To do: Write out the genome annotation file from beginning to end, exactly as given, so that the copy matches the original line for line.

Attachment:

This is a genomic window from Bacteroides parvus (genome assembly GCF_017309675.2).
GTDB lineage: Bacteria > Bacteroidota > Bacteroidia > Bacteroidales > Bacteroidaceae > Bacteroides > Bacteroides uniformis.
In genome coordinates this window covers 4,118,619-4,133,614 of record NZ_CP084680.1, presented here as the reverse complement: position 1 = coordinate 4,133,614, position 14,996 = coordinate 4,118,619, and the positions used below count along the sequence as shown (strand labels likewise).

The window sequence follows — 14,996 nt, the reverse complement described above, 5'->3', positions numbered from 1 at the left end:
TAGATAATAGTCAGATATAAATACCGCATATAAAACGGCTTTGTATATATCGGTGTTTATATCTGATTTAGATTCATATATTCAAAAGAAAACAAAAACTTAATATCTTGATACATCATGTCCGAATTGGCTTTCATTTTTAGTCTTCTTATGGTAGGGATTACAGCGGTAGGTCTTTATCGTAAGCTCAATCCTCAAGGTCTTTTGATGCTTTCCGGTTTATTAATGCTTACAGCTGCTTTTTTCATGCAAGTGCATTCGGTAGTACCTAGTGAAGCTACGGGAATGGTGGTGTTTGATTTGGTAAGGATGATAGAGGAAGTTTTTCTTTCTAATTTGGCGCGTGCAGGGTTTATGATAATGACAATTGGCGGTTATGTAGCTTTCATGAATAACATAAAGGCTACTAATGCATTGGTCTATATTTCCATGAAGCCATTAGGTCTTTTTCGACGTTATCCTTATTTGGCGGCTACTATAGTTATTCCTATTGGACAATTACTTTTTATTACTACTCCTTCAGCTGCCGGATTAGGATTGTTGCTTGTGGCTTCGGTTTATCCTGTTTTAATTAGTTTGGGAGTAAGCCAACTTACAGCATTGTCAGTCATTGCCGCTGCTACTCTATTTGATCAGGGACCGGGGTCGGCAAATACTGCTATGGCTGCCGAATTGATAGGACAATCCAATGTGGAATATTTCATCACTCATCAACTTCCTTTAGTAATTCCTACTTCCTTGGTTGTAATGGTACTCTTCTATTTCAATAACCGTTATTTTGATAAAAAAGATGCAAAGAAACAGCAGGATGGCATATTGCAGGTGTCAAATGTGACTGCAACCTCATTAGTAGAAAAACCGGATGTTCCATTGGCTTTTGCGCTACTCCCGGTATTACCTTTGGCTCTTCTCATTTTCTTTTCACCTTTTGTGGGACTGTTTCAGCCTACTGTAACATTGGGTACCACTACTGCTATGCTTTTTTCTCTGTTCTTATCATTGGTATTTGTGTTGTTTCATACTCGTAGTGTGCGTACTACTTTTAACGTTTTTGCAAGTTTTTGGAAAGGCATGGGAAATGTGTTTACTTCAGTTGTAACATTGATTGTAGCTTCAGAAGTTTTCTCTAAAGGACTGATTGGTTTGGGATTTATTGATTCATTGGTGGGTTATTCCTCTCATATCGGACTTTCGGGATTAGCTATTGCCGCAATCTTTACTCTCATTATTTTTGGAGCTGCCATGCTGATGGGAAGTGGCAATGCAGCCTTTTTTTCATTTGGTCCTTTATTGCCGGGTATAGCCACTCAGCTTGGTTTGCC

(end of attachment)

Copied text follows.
This is a genomic window from Bacteroides parvus (genome assembly GCF_017309675.2).
GTDB lineage: Bacteria > Bacteroidota > Bacteroidia > Bacteroidales > Bacteroidaceae > Bacteroides > Bacteroides uniformis.
In genome coordinates this window covers 4,118,619-4,133,614 of record NZ_CP084680.1, presented here as the reverse complement: position 1 = coordinate 4,133,614, position 14,996 = coordinate 4,118,619, and the positions used below count along the sequence as shown (strand labels likewise).

The window sequence follows — 14,996 nt, the reverse complement described above, 5'->3', positions numbered from 1 at the left end:
TAGATAATAGTCAGATATAAATACCGCATATAAAACGGCTTTGTATATATCGGTGTTTATATCTGATTTAGATTCATATATTCAAAAGAAAACAAAAACTTAATATCTTGATACATCATGTCCGAATTGGCTTTCATTTTTAGTCTTCTTATGGTAGGGATTACAGCGGTAGGTCTTTATCGTAAGCTCAATCCTCAAGGTCTTTTGATGCTTTCCGGTTTATTAATGCTTACAGCTGCTTTTTTCATGCAAGTGCATTCGGTAGTACCTAGTGAAGCTACGGGAATGGTGGTGTTTGATTTGGTAAGGATGATAGAGGAAGTTTTTCTTTCTAATTTGGCGCGTGCAGGGTTTATGATAATGACAATTGGCGGTTATGTAGCTTTCATGAATAACATAAAGGCTACTAATGCATTGGTCTATATTTCCATGAAGCCATTAGGTCTTTTTCGACGTTATCCTTATTTGGCGGCTACTATAGTTATTCCTATTGGACAATTACTTTTTATTACTACTCCTTCAGCTGCCGGATTAGGATTGTTGCTTGTGGCTTCGGTTTATCCTGTTTTAATTAGTTTGGGAGTAAGCCAACTTACAGCATTGTCAGTCATTGCCGCTGCTACTCTATTTGATCAGGGACCGGGGTCGGCAAATACTGCTATGGCTGCCGAATTGATAGGACAATCCAATGTGGAATATTTCATCACTCATCAACTTCCTTTAGTAATTCCTACTTCCTTGGTTGTAATGGTACTCTTCTATTTCAATAACCGTTATTTTGATAAAAAAGATGCAAAGAAACAGCAGGATGGCATATTGCAGGTGTCAAATGTGACTGCAACCTCATTAGTAGAAAAACCGGATGTTCCATTGGCTTTTGCGCTACTCCCGGTATTACCTTTGGCTCTTCTCATTTTCTTTTCACCTTTTGTGGGACTGTTTCAGCCTACTGTAACATTGGGTACCACTACTGCTATGCTTTTTTCTCTGTTCTTATCATTGGTATTTGTGTTGTTTCATACTCGTAGTGTGCGTACTACTTTTAACGTTTTTGCAAGTTTTTGGAAAGGCATGGGAAATGTGTTTACTTCAGTTGTAACATTGATTGTAGCTTCAGAAGTTTTCTCTAAAGGACTGATTGGTTTGGGATTTATTGATTCATTGGTGGGTTATTCCTCTCATATCGGACTTTCGGGATTAGCTATTGCCGCAATCTTTACTCTCATTATTTTTGGAGCTGCCATGCTGATGGGAAGTGGCAATGCAGCCTTTTTTTCATTTGGTCCTTTATTGCCGGGTATAGCCACTCAGCTTGGTTTGCC